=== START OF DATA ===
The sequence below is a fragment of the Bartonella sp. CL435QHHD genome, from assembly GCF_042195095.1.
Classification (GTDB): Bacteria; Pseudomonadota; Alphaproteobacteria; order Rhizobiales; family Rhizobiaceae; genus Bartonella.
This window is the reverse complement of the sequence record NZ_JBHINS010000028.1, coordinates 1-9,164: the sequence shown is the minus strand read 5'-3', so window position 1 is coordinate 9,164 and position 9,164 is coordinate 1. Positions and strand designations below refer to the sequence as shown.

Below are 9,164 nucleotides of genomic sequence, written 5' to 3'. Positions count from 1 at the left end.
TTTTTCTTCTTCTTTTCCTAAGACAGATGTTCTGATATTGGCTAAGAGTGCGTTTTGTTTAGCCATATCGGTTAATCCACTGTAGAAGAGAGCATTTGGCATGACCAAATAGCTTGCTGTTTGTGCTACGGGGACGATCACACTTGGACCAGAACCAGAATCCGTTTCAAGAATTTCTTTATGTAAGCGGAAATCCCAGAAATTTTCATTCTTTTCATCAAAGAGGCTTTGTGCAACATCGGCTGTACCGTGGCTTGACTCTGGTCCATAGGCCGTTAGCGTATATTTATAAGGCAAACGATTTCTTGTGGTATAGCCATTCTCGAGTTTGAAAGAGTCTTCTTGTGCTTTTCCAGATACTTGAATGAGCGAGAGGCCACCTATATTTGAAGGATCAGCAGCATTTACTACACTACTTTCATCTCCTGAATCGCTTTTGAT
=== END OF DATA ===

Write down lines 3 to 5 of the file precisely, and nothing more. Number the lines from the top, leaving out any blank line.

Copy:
This window is the reverse complement of the sequence record NZ_JBHINS010000028.1, coordinates 1-9,164: the sequence shown is the minus strand read 5'-3', so window position 1 is coordinate 9,164 and position 9,164 is coordinate 1. Positions and strand designations below refer to the sequence as shown.

Below are 9,164 nucleotides of genomic sequence, written 5' to 3'. Positions count from 1 at the left end.
TTTTTCTTCTTCTTTTCCTAAGACAGATGTTCTGATATTGGCTAAGAGTGCGTTTTGTTTAGCCATATCGGTTAATCCACTGTAGAAGAGAGCATTTGGCATGACCAAATAGCTTGCTGTTTGTGCTACGGGGACGATCACACTTGGACCAGAACCAGAATCCGTTTCAAGAATTTCTTTATGTAAGCGGAAATCCCAGAAATTTTCATTCTTTTCATCAAAGAGGCTTTGTGCAACATCGGCTGTACCGTGGCTTGACTCTGGTCCATAGGCCGTTAGCGTATATTTATAAGGCAAACGATTTCTTGTGGTATAGCCATTCTCGAGTTTGAAAGAGTCTTCTTGTGCTTTTCCAGATACTTGAATGAGCGAGAGGCCACCTATATTTGAAGGATCAGCAGCATTTACTACACTACTTTCATCTCCTGAATCGCTTTTGAT